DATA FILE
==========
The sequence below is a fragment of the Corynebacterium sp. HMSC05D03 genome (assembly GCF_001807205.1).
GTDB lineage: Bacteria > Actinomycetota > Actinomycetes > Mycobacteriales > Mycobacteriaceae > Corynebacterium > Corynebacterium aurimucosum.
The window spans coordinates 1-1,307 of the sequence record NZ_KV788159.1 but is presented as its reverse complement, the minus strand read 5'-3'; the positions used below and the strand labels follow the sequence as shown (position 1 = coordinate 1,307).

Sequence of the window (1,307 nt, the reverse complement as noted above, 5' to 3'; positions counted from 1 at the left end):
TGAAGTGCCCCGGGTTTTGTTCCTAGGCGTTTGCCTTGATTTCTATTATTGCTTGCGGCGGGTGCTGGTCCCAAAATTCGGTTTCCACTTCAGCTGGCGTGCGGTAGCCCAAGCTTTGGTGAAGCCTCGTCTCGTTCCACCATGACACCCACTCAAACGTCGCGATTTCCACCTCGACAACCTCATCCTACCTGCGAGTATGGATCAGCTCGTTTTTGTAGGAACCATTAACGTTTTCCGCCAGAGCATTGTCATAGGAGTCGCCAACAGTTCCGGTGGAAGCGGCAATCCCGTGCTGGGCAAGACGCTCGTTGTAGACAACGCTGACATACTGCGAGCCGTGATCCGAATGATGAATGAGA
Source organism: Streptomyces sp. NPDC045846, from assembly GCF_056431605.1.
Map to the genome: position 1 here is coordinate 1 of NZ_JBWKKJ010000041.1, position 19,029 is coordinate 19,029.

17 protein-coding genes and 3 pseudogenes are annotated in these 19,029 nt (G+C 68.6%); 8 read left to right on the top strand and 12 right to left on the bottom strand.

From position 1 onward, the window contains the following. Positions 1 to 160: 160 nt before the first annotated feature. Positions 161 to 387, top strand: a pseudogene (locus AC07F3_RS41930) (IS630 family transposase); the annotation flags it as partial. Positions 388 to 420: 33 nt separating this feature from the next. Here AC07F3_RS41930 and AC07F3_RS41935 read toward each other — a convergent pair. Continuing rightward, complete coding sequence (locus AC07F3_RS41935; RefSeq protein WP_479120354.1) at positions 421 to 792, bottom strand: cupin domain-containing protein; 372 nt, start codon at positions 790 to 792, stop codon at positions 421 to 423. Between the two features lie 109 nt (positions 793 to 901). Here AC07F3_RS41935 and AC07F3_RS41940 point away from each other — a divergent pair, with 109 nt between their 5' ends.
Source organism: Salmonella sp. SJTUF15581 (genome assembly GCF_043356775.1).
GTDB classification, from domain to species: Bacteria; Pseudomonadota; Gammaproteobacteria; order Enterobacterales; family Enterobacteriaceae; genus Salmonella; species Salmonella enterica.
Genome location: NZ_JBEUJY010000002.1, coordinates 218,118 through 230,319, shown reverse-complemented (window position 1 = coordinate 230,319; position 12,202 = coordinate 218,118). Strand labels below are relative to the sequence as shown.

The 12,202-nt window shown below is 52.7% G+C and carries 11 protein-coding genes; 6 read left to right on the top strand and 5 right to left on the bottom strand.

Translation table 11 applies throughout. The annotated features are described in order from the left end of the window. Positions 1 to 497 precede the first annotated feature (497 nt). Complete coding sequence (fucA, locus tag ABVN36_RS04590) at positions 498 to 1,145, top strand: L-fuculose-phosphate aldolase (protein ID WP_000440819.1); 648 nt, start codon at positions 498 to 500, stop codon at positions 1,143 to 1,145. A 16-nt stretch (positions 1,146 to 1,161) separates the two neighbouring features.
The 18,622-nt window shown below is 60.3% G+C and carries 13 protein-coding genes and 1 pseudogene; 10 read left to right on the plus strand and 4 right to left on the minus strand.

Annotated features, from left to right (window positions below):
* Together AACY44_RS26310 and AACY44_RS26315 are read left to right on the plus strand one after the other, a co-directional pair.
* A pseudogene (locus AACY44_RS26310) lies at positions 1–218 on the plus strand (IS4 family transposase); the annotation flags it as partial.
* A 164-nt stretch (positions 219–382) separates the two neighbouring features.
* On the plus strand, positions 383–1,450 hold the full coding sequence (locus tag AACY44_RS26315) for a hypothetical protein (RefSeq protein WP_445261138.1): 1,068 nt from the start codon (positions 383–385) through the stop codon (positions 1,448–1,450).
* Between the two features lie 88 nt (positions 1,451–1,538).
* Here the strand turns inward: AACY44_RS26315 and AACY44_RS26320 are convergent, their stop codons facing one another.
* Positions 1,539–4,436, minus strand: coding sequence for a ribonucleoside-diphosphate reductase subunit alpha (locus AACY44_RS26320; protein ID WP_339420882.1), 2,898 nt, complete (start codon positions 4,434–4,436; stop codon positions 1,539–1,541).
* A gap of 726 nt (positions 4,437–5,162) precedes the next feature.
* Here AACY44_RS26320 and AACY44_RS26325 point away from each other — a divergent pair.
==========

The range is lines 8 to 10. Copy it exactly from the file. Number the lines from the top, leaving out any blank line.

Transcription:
17 protein-coding genes and 3 pseudogenes are annotated in these 19,029 nt (G+C 68.6%); 8 read left to right on the top strand and 12 right to left on the bottom strand.

From position 1 onward, the window contains the following. Positions 1 to 160: 160 nt before the first annotated feature. Positions 161 to 387, top strand: a pseudogene (locus AC07F3_RS41930) (IS630 family transposase); the annotation flags it as partial. Positions 388 to 420: 33 nt separating this feature from the next. Here AC07F3_RS41930 and AC07F3_RS41935 read toward each other — a convergent pair. Continuing rightward, complete coding sequence (locus AC07F3_RS41935; RefSeq protein WP_479120354.1) at positions 421 to 792, bottom strand: cupin domain-containing protein; 372 nt, start codon at positions 790 to 792, stop codon at positions 421 to 423. Between the two features lie 109 nt (positions 793 to 901). Here AC07F3_RS41935 and AC07F3_RS41940 point away from each other — a divergent pair, with 109 nt between their 5' ends.
Source organism: Salmonella sp. SJTUF15581 (genome assembly GCF_043356775.1).